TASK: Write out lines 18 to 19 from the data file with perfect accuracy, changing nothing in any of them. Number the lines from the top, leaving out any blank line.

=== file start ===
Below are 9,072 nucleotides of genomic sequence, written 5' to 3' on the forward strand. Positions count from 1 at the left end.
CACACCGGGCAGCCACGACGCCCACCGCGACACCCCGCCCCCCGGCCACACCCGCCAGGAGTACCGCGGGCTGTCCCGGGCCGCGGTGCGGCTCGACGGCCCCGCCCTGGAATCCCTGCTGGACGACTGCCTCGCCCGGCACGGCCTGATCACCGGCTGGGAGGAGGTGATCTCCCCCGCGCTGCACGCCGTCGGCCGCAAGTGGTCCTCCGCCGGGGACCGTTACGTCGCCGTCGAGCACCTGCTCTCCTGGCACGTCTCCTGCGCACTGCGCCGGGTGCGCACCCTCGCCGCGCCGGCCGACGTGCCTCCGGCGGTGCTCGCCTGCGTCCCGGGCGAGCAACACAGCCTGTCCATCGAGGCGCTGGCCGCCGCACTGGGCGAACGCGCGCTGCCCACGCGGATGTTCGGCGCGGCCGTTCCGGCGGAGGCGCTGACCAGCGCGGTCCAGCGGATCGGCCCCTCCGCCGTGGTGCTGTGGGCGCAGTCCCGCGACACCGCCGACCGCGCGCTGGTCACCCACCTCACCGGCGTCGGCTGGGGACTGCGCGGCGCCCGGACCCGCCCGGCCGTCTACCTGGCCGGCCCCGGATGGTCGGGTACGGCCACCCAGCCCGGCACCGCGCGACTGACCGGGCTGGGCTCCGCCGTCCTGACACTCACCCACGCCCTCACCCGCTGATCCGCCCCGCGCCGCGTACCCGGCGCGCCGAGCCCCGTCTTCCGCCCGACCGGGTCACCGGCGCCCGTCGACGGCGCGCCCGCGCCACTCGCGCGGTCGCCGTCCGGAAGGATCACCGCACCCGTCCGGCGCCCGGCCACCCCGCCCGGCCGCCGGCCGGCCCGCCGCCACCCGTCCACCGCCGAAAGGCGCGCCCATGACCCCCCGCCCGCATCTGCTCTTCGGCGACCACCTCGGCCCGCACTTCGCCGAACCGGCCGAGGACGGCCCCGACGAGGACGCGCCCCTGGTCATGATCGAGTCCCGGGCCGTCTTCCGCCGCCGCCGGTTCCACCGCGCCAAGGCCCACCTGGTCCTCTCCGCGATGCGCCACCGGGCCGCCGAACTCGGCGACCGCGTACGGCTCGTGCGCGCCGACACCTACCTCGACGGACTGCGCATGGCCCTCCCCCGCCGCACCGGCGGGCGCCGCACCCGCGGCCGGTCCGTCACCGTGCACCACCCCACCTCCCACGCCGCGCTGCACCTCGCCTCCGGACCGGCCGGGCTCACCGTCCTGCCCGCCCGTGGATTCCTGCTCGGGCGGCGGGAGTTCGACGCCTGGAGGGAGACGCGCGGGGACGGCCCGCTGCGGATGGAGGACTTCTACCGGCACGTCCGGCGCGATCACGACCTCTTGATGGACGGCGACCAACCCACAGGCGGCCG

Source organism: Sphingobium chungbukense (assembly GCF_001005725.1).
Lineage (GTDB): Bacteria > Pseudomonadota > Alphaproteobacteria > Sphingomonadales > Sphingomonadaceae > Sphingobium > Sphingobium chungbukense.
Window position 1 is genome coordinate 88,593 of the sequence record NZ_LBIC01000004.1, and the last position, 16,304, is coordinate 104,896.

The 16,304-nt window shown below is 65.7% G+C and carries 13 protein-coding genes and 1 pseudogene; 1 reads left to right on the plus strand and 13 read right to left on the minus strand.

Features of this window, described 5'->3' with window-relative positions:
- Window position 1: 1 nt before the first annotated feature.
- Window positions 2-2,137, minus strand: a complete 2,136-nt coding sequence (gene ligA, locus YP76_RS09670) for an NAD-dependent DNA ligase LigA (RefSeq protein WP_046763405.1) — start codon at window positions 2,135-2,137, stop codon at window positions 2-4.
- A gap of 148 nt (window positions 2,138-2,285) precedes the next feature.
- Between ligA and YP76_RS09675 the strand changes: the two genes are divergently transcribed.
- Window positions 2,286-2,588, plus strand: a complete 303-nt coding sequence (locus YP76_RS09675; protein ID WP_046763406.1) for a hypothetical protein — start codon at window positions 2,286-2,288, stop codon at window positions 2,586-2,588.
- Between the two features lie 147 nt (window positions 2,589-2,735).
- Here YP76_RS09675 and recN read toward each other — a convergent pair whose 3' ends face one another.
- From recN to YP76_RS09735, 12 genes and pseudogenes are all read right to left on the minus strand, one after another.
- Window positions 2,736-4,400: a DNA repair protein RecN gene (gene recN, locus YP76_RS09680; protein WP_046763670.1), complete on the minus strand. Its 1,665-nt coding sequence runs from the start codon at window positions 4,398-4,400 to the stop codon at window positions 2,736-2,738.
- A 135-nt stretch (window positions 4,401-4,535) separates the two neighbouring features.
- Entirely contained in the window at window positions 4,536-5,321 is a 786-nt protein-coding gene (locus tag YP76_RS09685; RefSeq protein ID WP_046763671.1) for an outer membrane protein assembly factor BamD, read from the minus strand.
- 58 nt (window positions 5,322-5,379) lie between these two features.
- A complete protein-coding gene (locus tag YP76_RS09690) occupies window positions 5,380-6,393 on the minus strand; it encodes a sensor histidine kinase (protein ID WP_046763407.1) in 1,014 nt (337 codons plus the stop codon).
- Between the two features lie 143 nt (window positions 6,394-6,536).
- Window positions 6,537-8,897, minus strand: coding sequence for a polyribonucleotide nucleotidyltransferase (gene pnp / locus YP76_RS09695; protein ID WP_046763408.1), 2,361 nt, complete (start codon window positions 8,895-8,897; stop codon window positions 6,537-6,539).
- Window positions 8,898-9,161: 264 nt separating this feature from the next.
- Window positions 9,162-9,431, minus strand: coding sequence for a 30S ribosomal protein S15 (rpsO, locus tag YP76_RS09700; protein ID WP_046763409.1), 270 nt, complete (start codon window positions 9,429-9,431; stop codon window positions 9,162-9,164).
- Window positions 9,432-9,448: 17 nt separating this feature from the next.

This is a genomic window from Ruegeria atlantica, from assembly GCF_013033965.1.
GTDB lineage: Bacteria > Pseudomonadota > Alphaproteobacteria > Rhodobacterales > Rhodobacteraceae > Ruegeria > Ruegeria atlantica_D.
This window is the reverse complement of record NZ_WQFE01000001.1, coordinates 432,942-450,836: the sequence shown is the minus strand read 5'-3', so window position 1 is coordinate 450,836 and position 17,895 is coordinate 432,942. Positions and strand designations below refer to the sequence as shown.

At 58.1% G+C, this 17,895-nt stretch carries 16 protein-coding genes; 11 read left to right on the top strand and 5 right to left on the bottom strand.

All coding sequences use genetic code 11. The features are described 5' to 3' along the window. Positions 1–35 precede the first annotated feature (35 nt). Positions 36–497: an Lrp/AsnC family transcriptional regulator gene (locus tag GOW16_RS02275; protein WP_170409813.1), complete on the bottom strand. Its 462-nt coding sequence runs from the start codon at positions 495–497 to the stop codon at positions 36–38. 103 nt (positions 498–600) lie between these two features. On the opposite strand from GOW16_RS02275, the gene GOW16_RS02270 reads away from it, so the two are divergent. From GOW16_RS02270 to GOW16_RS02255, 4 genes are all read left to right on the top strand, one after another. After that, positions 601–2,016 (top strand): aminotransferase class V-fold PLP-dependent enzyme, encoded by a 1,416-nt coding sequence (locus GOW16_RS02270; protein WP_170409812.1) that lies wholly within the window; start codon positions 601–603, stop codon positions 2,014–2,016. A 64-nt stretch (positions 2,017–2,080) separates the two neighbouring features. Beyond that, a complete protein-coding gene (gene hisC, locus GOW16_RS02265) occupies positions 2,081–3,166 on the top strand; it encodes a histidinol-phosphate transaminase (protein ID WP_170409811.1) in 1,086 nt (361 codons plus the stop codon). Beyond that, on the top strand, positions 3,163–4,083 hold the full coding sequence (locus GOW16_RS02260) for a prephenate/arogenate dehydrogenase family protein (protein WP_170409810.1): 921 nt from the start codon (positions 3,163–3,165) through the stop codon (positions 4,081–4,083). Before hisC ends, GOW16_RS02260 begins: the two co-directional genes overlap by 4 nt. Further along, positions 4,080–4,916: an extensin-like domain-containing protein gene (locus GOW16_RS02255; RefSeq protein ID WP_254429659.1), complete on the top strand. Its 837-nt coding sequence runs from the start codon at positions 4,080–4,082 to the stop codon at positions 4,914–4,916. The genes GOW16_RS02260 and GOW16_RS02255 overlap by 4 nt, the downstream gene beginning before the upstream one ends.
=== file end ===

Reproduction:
- Entirely contained in the window at window positions 4,536-5,321 is a 786-nt protein-coding gene (locus tag YP76_RS09685; RefSeq protein ID WP_046763671.1) for an outer membrane protein assembly factor BamD, read from the minus strand.
- 58 nt (window positions 5,322-5,379) lie between these two features.